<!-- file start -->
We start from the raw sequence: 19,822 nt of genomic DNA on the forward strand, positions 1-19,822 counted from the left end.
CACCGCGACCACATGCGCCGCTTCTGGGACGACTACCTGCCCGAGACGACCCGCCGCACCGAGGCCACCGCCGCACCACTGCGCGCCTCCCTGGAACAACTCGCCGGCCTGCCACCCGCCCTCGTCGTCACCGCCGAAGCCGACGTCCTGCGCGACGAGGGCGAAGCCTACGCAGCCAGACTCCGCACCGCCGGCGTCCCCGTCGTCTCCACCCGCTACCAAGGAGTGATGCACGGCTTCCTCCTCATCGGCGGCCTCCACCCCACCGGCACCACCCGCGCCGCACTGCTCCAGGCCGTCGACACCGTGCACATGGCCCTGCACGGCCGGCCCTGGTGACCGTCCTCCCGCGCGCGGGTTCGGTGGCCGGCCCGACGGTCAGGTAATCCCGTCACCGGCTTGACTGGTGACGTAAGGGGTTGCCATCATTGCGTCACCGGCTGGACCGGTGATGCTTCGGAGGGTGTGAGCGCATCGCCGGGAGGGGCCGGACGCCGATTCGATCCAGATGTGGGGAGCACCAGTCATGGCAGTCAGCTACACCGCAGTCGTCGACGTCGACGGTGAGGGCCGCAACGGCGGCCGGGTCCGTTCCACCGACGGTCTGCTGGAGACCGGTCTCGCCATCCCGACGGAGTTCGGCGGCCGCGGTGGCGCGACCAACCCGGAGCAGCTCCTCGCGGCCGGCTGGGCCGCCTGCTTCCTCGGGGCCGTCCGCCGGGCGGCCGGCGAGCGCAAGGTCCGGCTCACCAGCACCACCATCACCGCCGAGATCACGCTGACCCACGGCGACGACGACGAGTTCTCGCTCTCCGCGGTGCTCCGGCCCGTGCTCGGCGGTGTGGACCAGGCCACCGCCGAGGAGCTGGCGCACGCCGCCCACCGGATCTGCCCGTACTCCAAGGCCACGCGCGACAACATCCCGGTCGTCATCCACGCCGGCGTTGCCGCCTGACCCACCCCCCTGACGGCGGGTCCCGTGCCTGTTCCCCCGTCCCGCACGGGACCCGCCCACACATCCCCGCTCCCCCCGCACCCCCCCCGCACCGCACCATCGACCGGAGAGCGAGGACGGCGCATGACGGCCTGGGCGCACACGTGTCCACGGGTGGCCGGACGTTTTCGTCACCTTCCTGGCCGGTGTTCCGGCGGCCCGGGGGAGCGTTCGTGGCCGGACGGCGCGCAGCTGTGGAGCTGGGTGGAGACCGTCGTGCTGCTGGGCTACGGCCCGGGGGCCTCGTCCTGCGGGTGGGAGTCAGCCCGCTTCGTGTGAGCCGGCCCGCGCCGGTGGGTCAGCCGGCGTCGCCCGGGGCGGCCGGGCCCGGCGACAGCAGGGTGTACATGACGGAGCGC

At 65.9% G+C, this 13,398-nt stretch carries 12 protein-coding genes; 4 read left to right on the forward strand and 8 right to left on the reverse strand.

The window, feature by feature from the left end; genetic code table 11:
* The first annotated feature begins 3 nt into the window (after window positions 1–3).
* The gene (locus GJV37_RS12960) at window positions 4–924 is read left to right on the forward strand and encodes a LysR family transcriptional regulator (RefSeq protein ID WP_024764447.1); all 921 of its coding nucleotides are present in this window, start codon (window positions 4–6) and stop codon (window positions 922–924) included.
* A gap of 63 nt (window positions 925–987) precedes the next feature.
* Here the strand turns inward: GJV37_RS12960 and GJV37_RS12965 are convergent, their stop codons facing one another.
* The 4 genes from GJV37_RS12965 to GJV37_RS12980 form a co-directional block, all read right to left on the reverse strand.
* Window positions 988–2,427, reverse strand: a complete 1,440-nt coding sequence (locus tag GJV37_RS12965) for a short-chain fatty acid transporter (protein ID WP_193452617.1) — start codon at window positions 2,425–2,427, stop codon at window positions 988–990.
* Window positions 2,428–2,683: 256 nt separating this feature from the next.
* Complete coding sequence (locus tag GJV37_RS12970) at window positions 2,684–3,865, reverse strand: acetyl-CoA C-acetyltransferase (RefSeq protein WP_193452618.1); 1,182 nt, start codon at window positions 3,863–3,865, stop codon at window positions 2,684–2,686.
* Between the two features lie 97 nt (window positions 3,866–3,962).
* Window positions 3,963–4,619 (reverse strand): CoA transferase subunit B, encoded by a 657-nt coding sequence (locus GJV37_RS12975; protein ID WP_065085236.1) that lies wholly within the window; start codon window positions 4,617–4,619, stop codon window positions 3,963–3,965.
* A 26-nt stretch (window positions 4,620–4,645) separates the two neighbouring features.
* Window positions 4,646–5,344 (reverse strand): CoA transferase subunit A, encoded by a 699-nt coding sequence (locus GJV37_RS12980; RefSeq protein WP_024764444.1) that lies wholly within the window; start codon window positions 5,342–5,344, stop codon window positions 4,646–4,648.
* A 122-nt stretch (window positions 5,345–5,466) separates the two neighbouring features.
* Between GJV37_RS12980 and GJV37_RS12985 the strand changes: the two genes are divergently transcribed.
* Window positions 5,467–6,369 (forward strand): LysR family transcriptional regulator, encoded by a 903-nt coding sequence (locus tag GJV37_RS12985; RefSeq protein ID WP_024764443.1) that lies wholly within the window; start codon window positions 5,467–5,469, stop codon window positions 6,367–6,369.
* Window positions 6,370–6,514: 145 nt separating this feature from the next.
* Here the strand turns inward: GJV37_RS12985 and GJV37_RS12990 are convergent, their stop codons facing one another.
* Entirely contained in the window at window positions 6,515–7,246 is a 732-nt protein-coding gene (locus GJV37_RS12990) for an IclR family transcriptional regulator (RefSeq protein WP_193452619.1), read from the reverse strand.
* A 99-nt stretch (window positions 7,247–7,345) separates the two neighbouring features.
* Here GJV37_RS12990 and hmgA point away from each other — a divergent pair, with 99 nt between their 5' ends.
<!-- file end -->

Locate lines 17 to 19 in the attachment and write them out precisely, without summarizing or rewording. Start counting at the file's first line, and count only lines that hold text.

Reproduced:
* A 122-nt stretch (window positions 5,345–5,466) separates the two neighbouring features.
* Between GJV37_RS12980 and GJV37_RS12985 the strand changes: the two genes are divergently transcribed.
* Window positions 5,467–6,369 (forward strand): LysR family transcriptional regulator, encoded by a 903-nt coding sequence (locus tag GJV37_RS12985; RefSeq protein ID WP_024764443.1) that lies wholly within the window; start codon window positions 5,467–5,469, stop codon window positions 6,367–6,369.